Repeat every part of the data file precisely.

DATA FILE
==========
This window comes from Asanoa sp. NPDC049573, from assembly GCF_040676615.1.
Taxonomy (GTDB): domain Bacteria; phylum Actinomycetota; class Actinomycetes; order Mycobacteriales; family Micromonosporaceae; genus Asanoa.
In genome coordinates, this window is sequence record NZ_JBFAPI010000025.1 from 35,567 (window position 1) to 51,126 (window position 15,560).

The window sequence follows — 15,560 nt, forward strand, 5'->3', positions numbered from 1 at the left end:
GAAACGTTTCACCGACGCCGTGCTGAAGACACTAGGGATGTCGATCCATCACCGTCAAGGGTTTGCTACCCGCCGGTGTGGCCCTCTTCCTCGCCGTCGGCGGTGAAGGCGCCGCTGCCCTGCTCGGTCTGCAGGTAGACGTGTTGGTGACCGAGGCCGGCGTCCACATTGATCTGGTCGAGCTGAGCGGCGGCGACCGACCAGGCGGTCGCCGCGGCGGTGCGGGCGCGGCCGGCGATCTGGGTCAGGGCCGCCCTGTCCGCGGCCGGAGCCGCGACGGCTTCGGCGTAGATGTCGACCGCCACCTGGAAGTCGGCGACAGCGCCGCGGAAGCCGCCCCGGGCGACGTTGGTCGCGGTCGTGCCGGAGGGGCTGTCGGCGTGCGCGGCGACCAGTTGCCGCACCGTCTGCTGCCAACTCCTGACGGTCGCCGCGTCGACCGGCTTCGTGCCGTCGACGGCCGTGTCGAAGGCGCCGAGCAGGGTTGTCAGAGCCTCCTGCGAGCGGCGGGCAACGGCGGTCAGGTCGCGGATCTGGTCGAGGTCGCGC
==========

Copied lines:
This window comes from Asanoa sp. NPDC049573, from assembly GCF_040676615.1.
Taxonomy (GTDB): domain Bacteria; phylum Actinomycetota; class Actinomycetes; order Mycobacteriales; family Micromonosporaceae; genus Asanoa.
In genome coordinates, this window is sequence record NZ_JBFAPI010000025.1 from 35,567 (window position 1) to 51,126 (window position 15,560).

The window sequence follows — 15,560 nt, forward strand, 5'->3', positions numbered from 1 at the left end:
GAAACGTTTCACCGACGCCGTGCTGAAGACACTAGGGATGTCGATCCATCACCGTCAAGGGTTTGCTACCCGCCGGTGTGGCCCTCTTCCTCGCCGTCGGCGGTGAAGGCGCCGCTGCCCTGCTCGGTCTGCAGGTAGACGTGTTGGTGACCGAGGCCGGCGTCCACATTGATCTGGTCGAGCTGAGCGGCGGCGACCGACCAGGCGGTCGCCGCGGCGGTGCGGGCGCGGCCGGCGATCTGGGTCAGGGCCGCCCTGTCCGCGGCCGGAGCCGCGACGGCTTCGGCGTAGATGTCGACCGCCACCTGGAAGTCGGCGACAGCGCCGCGGAAGCCGCCCCGGGCGACGTTGGTCGCGGTCGTGCCGGAGGGGCTGTCGGCGTGCGCGGCGACCAGTTGCCGCACCGTCTGCTGCCAACTCCTGACGGTCGCCGCGTCGACCGGCTTCGTGCCGTCGACGGCCGTGTCGAAGGCGCCGAGCAGGGTTGTCAGAGCCTCCTGCGAGCGGCGGGCAACGGCGGTCAGGTCGCGGATCTGGTCGAGGTCGCGC